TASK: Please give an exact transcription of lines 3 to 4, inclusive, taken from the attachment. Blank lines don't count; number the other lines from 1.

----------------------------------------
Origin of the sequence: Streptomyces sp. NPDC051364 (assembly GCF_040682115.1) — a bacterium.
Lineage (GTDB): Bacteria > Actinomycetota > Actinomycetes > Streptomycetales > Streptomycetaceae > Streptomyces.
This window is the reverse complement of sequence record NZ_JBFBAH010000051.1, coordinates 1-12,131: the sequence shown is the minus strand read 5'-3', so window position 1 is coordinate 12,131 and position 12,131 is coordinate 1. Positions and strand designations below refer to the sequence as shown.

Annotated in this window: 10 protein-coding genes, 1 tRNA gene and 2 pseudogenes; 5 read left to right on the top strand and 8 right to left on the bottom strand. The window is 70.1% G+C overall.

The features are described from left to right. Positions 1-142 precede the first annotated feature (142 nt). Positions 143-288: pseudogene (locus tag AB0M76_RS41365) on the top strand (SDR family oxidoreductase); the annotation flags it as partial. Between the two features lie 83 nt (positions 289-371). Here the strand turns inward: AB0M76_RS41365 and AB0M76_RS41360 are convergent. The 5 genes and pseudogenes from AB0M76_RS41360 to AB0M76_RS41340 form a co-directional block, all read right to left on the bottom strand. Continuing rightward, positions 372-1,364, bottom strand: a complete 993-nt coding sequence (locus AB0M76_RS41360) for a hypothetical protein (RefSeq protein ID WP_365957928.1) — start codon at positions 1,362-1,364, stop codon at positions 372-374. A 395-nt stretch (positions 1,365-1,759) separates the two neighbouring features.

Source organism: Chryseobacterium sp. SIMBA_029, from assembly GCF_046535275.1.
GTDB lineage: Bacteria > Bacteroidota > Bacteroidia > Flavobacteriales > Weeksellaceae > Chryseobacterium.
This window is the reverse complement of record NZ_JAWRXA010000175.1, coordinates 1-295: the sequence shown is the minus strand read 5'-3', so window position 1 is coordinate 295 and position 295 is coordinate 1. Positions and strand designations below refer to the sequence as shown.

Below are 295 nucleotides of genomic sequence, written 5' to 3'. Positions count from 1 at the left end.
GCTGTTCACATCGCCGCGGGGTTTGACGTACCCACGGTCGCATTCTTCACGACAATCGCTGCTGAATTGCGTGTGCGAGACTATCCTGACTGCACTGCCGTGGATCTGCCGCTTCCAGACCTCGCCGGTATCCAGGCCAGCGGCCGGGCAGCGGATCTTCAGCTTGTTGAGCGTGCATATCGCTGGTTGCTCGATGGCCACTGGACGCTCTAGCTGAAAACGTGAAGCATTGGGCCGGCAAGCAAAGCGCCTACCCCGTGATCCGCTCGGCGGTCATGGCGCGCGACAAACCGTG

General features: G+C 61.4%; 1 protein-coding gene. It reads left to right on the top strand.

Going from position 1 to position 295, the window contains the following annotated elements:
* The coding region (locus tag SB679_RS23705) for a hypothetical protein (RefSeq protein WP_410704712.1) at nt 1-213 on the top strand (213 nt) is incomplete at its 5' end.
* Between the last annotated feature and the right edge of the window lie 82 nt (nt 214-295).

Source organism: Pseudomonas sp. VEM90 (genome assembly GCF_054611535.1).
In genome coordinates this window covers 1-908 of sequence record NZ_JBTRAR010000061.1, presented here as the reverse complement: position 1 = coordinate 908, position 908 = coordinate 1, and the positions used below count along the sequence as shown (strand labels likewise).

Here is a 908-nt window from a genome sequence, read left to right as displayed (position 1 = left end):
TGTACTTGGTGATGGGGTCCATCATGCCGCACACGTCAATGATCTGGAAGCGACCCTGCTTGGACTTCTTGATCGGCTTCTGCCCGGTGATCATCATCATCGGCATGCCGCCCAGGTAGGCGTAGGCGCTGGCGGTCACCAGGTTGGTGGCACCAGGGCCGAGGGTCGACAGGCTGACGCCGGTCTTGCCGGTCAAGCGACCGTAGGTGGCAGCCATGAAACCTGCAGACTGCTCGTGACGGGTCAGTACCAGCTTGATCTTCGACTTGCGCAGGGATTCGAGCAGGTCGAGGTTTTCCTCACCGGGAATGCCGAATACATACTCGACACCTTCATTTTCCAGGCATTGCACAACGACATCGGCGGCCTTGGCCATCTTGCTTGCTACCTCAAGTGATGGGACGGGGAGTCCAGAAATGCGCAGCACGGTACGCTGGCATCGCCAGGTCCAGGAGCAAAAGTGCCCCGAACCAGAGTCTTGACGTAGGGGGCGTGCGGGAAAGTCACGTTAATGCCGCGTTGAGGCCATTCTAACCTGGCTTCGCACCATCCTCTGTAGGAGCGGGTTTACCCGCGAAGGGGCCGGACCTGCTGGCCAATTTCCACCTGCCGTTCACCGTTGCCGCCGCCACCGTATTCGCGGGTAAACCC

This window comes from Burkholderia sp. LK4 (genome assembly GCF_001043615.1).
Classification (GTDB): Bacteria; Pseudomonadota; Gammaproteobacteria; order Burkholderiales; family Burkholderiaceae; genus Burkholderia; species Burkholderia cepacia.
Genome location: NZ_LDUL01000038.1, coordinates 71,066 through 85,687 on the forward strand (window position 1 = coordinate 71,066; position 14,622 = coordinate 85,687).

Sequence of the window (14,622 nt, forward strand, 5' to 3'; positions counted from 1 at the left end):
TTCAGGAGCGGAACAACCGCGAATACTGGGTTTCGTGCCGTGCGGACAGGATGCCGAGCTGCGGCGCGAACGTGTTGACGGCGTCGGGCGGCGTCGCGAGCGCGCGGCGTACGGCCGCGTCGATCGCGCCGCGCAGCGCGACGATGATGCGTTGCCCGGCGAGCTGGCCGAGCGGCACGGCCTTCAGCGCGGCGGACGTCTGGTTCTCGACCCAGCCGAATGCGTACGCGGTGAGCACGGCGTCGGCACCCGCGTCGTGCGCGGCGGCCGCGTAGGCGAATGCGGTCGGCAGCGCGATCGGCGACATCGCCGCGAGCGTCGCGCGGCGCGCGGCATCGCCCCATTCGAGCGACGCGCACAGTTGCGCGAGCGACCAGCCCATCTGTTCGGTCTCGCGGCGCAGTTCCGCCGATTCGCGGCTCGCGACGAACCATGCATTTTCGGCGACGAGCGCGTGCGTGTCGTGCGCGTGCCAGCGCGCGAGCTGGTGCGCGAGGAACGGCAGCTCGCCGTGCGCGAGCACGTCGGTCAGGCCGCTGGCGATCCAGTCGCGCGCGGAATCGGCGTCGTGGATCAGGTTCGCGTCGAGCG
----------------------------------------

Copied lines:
This window is the reverse complement of sequence record NZ_JBFBAH010000051.1, coordinates 1-12,131: the sequence shown is the minus strand read 5'-3', so window position 1 is coordinate 12,131 and position 12,131 is coordinate 1. Positions and strand designations below refer to the sequence as shown.

Annotated in this window: 10 protein-coding genes, 1 tRNA gene and 2 pseudogenes; 5 read left to right on the top strand and 8 right to left on the bottom strand. The window is 70.1% G+C overall.